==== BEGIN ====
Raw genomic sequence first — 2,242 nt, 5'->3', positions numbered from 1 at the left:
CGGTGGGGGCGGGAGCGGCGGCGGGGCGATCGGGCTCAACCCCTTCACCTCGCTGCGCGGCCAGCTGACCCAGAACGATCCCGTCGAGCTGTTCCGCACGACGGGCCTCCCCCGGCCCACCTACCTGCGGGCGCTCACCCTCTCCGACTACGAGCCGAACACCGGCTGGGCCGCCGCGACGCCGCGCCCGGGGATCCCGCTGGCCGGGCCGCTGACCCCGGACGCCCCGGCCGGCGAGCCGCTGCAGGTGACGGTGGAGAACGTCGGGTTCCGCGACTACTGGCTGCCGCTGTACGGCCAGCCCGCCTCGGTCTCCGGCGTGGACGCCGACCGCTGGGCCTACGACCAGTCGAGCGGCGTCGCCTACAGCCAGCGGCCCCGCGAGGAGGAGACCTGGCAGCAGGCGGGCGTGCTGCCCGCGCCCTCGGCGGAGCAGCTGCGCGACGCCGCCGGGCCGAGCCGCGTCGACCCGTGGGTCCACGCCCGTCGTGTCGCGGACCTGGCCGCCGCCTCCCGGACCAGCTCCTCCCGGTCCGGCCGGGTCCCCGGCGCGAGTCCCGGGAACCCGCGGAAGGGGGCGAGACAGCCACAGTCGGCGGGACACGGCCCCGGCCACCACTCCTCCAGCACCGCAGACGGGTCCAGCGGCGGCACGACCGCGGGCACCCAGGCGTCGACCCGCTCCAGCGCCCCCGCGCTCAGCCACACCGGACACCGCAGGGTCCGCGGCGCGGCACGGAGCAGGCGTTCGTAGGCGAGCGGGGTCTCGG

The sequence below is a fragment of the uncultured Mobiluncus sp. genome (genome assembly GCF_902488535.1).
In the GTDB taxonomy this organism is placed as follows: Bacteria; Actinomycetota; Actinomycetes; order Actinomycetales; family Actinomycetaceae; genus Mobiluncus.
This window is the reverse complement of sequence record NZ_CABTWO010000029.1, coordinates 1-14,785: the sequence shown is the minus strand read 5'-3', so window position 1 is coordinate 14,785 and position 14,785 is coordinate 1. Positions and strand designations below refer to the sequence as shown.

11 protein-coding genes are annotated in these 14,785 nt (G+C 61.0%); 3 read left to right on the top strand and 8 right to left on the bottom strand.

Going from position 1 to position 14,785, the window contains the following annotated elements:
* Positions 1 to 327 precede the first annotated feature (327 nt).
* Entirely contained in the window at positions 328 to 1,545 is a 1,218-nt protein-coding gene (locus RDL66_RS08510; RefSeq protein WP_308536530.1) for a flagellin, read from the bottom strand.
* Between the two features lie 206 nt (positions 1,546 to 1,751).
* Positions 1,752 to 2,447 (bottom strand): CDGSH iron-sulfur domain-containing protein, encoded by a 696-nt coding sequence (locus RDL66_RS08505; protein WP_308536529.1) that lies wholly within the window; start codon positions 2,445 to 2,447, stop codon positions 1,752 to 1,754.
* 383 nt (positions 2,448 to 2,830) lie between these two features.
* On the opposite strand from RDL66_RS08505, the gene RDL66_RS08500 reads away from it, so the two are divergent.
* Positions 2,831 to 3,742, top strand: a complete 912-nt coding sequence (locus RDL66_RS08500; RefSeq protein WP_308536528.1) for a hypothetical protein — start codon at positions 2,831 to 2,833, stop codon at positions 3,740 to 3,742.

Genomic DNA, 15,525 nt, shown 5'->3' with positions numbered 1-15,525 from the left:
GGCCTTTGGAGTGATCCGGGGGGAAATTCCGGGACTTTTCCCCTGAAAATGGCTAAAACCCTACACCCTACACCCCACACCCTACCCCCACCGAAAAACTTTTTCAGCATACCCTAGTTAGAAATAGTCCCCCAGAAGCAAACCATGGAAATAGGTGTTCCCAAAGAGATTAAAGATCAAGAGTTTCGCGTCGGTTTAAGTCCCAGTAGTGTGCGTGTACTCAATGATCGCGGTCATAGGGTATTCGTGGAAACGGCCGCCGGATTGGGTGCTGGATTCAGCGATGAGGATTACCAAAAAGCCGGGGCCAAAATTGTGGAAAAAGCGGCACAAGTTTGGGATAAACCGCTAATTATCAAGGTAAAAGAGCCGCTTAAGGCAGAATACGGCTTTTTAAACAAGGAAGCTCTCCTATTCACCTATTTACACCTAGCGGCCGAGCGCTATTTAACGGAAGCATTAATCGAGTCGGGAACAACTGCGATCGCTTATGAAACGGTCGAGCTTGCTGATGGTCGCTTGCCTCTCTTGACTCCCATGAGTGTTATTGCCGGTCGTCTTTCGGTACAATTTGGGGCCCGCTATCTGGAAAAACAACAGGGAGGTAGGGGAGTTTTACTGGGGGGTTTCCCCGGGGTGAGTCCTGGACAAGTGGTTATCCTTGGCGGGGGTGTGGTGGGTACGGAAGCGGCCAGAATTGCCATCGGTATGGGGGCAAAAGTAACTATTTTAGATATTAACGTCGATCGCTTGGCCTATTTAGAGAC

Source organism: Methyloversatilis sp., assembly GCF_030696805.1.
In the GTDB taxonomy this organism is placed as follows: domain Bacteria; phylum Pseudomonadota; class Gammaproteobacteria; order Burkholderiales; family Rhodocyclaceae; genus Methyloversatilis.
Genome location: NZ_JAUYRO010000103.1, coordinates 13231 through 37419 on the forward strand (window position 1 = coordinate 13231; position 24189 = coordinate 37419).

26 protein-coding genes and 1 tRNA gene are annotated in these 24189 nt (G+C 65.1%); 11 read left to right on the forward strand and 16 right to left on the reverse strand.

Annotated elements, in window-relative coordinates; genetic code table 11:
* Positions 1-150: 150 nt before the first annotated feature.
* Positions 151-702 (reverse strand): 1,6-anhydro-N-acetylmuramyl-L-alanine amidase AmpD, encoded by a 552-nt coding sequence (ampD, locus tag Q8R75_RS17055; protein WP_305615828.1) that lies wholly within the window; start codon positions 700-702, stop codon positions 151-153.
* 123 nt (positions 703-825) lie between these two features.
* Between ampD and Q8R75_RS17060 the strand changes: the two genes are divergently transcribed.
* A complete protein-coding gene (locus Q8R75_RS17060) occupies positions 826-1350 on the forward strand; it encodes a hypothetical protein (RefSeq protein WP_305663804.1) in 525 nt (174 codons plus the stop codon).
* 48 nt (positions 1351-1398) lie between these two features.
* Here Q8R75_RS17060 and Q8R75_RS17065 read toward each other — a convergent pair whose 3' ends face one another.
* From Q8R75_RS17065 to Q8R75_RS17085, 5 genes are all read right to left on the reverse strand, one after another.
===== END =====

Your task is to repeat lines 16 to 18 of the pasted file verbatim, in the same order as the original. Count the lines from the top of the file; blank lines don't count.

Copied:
GGCCTTTGGAGTGATCCGGGGGGAAATTCCGGGACTTTTCCCCTGAAAATGGCTAAAACCCTACACCCTACACCCCACACCCTACCCCCACCGAAAAACTTTTTCAGCATACCCTAGTTAGAAATAGTCCCCCAGAAGCAAACCATGGAAATAGGTGTTCCCAAAGAGATTAAAGATCAAGAGTTTCGCGTCGGTTTAAGTCCCAGTAGTGTGCGTGTACTCAATGATCGCGGTCATAGGGTATTCGTGGAAACGGCCGCCGGATTGGGTGCTGGATTCAGCGATGAGGATTACCAAAAAGCCGGGGCCAAAATTGTGGAAAAAGCGGCACAAGTTTGGGATAAACCGCTAATTATCAAGGTAAAAGAGCCGCTTAAGGCAGAATACGGCTTTTTAAACAAGGAAGCTCTCCTATTCACCTATTTACACCTAGCGGCCGAGCGCTATTTAACGGAAGCATTAATCGAGTCGGGAACAACTGCGATCGCTTATGAAACGGTCGAGCTTGCTGATGGTCGCTTGCCTCTCTTGACTCCCATGAGTGTTATTGCCGGTCGTCTTTCGGTACAATTTGGGGCCCGCTATCTGGAAAAACAACAGGGAGGTAGGGGAGTTTTACTGGGGGGTTTCCCCGGGGTGAGTCCTGGACAAGTGGTTATCCTTGGCGGGGGTGTGGTGGGTACGGAAGCGGCCAGAATTGCCATCGGTATGGGGGCAAAAGTAACTATTTTAGATATTAACGTCGATCGCTTGGCCTATTTAGAGAC

Source organism: Methyloversatilis sp., assembly GCF_030696805.1.
In the GTDB taxonomy this organism is placed as follows: domain Bacteria; phylum Pseudomonadota; class Gammaproteobacteria; order Burkholderiales; family Rhodocyclaceae; genus Methyloversatilis.